Donning your exercise attire and making your way to the fitness center can initially seem laborious. In due time, you may establish a routine of hitting the gym and effortlessly attending your Zumba class or hopping on the treadmill for a run. Recent research conducted by social scientists at Caltech has revealed that it takes approximately six months on average to cultivate the habit of going to the gym.
The same study also looked at how long it takes health care workers to get in the habit of washing their hands: an average of a few weeks.
Anastasia Buyalskaya (PhD '21), currently an assistant professor of marketing at HEC Paris, asserts that there is no fixed timeframe for habit formation. The study, published in the Proceedings of the National Academy of Sciences, was conducted by Buyalskaya, along with Colin Camerer, Robert Kirby Professor of Behavioral Economics and director and leadership chair of the T&C Chen Center for Social and Decision Neuroscience at Caltech, and researchers from the University of Chicago and the University of Pennsylvania. Additionally, Xiaomin Li (MS '17, PhD '21), who previously served as a graduate student and postdoctoral scholar at Caltech, is also listed as an author.
Camerer explains that the commonly held belief that it takes 21 days to form a habit lacks scientific basis. "Our research reinforces the notion that the timeline for habit formation varies depending on the specific behavior and various other factors," Camerer states.
This groundbreaking study marks the first time machine learning tools have been utilized to investigate habit formation. The researchers leveraged machine learning to analyze extensive datasets from tens of thousands of individuals who were either swiping their badges to access the gym or engaging in hand-washing during hospital shifts. Collaborating with 24 Hour Fitness for the gym research and a company utilizing radio frequency identification (RFID) technology to monitor hand-washing in hospitals, the data sets encompassed over 30,000 gymgoers tracked over four years and more than 3,000 hospital workers across nearly 100 shifts.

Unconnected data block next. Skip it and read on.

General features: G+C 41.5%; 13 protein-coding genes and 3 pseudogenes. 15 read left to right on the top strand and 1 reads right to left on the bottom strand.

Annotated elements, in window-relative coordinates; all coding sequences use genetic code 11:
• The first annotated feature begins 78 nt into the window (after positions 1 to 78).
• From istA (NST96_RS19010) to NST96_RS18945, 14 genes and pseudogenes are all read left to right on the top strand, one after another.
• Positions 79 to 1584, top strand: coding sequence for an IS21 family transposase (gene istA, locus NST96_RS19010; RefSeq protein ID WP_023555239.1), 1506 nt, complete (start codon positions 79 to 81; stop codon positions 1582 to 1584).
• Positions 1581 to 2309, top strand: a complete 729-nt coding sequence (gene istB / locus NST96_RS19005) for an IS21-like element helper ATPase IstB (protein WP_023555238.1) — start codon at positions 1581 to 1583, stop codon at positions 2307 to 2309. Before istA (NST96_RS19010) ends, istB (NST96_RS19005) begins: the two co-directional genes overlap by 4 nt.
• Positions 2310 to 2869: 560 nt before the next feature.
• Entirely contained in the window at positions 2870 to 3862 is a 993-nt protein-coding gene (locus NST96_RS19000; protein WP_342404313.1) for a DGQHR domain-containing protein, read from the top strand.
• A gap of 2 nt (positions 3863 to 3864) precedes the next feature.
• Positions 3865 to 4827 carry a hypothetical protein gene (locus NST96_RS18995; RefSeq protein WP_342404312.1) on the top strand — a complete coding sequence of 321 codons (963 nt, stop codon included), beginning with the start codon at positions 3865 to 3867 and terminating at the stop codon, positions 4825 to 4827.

Buyalskaya elaborates on the power of machine learning in this context, stating, "Through machine learning, we can capture and analyze numerous contextual variables that may have predictive value for behavioral execution. It allows us to identify relevant variables without necessarily starting with a predefined hypothesis. The machine learning algorithms do the heavy lifting in identifying key factors for us."
Machine learning also let the researchers study people over time in their natural environments; most previous studies were limited to participants filling out surveys.
The study's findings revealed that certain variables, such as time of day, did not significantly impact habit formation when it came to going to the gym. However, other factors, such as an individual's past behavior, played a crucial role. For instance, for 76 percent of gymgoers, the duration of time that had elapsed since their last gym visit was a key predictor of whether they would return. In other words, the longer the gap between gym visits, the less likely the individual was to establish a habit of going to the gym. Additionally, 69 percent of gymgoers were more inclined to visit the gym on consistent days of the week, with Monday and Tuesday being the most frequented days.
In the hand-washing segment of the study, the researchers analyzed data from healthcare workers who were provided with new RFID badges to record their hand-washing activity as per new requirements. Buyalskaya notes, "While it's possible that some healthcare workers already had established hand-washing habits prior to our observation, we treated the introduction of the RFID technology as a 'shock' and assumed that they may need to rebuild their habit from the moment they started using the technology." This approach allowed the researchers to account for any potential changes in habit formation due to the implementation of the new technology.
“Overall, we are seeing that machine learning is a powerful tool to study human habits outside the lab,” Buyalskayasays. (PB/Newswise)